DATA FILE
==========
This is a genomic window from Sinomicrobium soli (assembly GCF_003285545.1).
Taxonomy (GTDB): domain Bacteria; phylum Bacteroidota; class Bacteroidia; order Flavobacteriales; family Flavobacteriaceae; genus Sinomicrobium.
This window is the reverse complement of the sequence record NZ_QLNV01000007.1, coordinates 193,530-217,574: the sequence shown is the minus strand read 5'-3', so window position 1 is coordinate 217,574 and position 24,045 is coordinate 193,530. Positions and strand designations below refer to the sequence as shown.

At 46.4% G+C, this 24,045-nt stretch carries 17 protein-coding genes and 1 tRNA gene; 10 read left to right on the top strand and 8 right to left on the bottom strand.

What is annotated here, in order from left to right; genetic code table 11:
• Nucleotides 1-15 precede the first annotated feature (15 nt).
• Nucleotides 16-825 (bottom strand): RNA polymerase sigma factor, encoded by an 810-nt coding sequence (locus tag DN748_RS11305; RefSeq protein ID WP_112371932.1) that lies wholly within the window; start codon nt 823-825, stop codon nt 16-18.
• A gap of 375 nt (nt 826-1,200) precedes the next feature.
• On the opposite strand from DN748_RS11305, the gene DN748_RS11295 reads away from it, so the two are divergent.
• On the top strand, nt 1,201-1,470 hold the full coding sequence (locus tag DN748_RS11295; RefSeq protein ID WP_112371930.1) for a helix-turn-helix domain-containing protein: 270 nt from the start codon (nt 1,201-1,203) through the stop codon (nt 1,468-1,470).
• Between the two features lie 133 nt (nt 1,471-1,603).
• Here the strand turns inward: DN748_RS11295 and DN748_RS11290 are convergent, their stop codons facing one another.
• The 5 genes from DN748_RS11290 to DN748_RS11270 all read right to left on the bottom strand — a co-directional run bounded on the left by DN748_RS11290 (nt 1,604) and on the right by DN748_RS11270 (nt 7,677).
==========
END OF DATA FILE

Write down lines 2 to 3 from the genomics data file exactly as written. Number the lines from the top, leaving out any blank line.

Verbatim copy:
Taxonomy (GTDB): domain Bacteria; phylum Bacteroidota; class Bacteroidia; order Flavobacteriales; family Flavobacteriaceae; genus Sinomicrobium.
This window is the reverse complement of the sequence record NZ_QLNV01000007.1, coordinates 193,530-217,574: the sequence shown is the minus strand read 5'-3', so window position 1 is coordinate 217,574 and position 24,045 is coordinate 193,530. Positions and strand designations below refer to the sequence as shown.